budgetary decisions, as well as state contribution, programmatic, and reporting requirements. A small set of comparable measures that can harmonize the Health Plan Employer Data and Information Set (HEDIS) and the National Immunization Survey, for example, will allow federal and state agencies to monitor state need, capacity, and performance without imposing unnecessarily burdensome reporting efforts on the states that would restrict their ability to use federal funds productively in responding to local circumstances (Fairbrother and Freed, forthcoming). Such measures can also facilitate efforts by state and federal health officials to assess the quality of primary care health services within private-sector health plans, so that public health agencies can direct appropriate resources to areas in which private-sector plans do not have sufficient capacity to meet health care needs. Assessments of these rates should allow state and federal governments to monitor immunization levels and identify disparities in need, capacity, and performance over time and among regions, including small geographic areas and selected health plans (e.g., Medicaid, SCHIP, and private insurance).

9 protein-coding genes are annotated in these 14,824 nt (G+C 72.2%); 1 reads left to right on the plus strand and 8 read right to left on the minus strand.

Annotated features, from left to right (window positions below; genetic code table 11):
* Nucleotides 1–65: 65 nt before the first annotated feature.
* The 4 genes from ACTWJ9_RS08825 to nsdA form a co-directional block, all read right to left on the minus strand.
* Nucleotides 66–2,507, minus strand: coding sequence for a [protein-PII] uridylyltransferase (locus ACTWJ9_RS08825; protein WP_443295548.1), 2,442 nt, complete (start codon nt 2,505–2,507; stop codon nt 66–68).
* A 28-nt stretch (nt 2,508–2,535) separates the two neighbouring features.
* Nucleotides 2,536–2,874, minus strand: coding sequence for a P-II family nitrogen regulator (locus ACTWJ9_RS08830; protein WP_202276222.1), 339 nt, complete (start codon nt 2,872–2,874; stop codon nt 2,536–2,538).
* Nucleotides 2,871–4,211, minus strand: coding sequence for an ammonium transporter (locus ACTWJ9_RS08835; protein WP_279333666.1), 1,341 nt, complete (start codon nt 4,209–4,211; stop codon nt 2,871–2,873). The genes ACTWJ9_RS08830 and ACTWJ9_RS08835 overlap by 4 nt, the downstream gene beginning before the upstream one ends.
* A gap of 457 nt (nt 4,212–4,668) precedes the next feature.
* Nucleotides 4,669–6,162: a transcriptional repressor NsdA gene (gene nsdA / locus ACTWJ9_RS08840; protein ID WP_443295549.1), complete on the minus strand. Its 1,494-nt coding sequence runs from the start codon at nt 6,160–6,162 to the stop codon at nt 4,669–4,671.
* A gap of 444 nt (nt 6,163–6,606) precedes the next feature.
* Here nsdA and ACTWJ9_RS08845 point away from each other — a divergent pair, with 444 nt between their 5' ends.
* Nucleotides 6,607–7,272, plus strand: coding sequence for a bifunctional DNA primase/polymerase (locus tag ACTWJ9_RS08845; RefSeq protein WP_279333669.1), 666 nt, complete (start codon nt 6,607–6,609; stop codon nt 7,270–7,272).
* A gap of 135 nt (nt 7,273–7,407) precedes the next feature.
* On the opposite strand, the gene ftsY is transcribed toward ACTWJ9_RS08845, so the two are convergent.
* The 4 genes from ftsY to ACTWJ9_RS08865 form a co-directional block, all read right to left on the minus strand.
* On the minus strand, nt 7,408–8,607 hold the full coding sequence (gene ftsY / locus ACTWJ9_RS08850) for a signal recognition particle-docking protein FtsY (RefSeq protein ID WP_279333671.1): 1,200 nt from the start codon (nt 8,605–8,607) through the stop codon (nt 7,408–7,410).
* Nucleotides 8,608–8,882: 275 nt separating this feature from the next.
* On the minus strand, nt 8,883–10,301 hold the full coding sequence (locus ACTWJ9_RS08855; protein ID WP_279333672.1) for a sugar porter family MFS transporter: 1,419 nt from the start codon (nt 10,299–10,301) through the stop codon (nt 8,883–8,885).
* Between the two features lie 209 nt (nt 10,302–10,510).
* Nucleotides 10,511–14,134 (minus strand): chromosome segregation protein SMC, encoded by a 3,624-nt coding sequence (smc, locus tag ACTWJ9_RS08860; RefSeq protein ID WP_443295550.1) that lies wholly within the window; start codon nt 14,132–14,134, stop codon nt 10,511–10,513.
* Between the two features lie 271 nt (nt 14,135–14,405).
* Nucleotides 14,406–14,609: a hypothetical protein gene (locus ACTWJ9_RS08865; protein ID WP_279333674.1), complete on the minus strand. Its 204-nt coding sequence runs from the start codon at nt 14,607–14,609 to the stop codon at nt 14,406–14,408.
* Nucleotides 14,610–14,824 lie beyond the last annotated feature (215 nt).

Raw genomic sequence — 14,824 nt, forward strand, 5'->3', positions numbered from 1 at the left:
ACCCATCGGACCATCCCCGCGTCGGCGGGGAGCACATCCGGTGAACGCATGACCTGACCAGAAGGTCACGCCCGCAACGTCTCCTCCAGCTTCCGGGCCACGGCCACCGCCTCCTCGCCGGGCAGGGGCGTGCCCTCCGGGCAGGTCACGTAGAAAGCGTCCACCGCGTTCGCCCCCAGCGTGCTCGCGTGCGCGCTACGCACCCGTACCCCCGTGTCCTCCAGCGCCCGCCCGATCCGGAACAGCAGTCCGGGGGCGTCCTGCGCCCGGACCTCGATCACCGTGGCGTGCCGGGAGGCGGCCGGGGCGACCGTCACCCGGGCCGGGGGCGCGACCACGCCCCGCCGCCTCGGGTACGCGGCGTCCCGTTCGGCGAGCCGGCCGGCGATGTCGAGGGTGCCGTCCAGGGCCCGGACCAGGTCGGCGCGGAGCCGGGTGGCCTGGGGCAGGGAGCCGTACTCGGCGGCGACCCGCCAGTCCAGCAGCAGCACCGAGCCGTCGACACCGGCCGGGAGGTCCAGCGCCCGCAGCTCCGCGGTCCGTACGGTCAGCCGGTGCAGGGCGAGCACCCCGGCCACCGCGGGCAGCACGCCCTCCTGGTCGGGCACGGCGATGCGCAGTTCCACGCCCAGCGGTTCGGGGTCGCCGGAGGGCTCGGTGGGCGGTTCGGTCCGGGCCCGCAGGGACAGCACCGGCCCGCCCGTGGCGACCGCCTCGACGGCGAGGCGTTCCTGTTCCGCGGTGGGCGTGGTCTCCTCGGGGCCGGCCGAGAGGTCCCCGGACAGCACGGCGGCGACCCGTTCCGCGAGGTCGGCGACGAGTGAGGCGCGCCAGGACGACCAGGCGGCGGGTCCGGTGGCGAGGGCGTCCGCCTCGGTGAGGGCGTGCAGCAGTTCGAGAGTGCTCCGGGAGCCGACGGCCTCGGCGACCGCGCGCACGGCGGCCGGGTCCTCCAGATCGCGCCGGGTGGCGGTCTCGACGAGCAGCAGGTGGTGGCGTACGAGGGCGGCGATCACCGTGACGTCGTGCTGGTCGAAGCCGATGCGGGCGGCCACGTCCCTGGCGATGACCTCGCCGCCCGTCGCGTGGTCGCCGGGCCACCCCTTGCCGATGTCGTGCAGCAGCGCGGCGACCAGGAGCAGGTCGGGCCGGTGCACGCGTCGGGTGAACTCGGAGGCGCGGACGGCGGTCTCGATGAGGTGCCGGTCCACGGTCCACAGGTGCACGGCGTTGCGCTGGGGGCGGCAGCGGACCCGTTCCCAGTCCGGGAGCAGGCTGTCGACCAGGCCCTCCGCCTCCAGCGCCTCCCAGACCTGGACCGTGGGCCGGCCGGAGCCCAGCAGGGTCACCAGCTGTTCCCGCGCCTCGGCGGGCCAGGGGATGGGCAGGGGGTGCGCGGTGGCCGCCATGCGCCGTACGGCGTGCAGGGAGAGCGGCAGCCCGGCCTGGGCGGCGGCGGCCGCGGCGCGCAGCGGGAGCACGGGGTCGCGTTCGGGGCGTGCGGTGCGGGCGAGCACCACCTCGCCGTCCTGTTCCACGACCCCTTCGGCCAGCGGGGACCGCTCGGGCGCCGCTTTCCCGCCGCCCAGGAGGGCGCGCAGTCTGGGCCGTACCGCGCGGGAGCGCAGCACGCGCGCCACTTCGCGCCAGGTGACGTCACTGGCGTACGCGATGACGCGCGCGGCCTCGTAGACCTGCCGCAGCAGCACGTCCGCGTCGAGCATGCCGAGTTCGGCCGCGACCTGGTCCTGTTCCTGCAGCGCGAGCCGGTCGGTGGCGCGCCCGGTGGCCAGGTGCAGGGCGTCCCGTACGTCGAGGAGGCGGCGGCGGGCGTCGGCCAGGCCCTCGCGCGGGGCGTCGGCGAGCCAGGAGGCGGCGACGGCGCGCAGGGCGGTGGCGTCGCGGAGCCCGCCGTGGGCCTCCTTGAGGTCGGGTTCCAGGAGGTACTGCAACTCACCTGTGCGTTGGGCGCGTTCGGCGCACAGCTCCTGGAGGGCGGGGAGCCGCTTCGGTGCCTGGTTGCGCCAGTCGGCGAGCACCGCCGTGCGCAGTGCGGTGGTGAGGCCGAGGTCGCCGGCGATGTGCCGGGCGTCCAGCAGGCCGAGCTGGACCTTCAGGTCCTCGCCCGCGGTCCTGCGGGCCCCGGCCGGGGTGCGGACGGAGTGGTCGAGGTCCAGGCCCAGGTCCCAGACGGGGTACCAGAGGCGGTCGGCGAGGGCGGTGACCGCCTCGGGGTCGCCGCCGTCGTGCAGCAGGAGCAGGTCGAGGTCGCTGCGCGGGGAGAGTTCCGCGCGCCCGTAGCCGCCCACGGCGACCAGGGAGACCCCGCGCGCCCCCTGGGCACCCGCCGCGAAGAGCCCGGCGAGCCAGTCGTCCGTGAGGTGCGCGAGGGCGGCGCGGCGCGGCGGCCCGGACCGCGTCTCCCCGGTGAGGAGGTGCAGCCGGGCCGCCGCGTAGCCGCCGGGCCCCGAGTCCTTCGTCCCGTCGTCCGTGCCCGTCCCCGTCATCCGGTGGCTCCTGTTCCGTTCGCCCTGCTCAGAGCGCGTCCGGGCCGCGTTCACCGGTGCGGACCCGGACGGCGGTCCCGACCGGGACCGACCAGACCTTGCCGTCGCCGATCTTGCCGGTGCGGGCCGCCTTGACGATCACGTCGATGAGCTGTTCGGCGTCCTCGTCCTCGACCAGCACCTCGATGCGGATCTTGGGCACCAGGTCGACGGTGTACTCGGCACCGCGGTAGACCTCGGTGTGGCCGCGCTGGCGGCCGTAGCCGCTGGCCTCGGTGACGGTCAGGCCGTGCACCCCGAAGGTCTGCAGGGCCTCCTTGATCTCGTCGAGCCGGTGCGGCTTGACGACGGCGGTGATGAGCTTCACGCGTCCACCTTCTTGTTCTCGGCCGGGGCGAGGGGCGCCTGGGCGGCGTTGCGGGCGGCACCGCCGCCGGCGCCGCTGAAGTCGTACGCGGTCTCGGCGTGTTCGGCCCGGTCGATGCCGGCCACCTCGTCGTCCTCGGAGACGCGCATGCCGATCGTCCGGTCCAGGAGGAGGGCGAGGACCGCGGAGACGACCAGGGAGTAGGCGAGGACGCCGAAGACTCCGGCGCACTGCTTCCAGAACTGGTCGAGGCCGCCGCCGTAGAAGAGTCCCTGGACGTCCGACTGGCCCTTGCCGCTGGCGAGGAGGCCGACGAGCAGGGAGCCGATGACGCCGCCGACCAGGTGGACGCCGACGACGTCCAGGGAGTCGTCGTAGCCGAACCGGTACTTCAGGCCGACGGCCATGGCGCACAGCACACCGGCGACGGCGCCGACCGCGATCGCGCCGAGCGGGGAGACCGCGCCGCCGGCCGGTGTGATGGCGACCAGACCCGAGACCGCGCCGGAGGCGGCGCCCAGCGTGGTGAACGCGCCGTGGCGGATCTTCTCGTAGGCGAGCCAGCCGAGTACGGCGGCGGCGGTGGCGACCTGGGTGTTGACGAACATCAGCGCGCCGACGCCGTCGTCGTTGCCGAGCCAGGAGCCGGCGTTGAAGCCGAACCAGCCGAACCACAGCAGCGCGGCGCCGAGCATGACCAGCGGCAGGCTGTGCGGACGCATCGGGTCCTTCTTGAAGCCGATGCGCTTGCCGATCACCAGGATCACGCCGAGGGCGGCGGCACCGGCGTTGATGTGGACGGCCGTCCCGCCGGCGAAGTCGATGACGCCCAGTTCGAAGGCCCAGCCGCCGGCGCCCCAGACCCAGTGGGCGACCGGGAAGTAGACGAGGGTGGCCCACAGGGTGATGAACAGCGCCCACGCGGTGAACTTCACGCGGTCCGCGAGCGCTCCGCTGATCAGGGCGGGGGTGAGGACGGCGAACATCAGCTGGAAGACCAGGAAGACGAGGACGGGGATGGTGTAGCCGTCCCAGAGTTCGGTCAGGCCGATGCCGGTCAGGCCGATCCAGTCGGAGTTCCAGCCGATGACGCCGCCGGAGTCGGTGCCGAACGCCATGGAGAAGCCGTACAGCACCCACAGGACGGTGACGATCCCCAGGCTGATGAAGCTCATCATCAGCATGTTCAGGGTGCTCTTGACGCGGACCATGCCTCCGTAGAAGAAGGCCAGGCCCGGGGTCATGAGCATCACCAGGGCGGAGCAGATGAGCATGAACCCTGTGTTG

The use of consistent immunization measures within the public and private sectors offers a valuable opportunity to conduct research on the factors that can contribute to disparities in coverage rates within different types of health plans. Finally, immunization measures offer benefit not only for immunization efforts, but also for other national programs that require national investments in primary health care.



Question 6 was added by CDC during negotiation of the study contract with IOM.


The study was conducted as part of the CDC core functions initiative, and involved a detailed set of survey questions and site visits to the states.


This estimate consists of $467 million for VFC and $140 million in vaccine purchase awards for the states in FY 1999; $474 million for VFC and $159 million in vaccine purchase awards for the states is estimated for FY 2000 (information provided by CDC).


In February 2000, for example, ACIP recommended that a newly licensed pneumococcal conjugate vaccine be added to the early childhood schedule. The vaccine is recommended for all infants up to age 2 and all high-risk children up to age 5 (CDC, 2000d). The pneumococcal vaccine (estimated to cost $232 for a four-dose series) will add an extraordinary incremental cost to state vaccine budgets, for which resources were not allocated in either the FY 2000 or FY 2001 federal Section 317 budget (Stolberg, 2000).


In April 2000, Senator Durbin (D-IL) and Senator Reed (D-RI) introduced a bill to require comprehensive health insurance coverage for childhood immunization (S. 2444).


ACIP approval of the pneumococcal conjugate vaccine occurred after the committee had formulated its vaccine purchase recommendations and is not reflected in this calculation.

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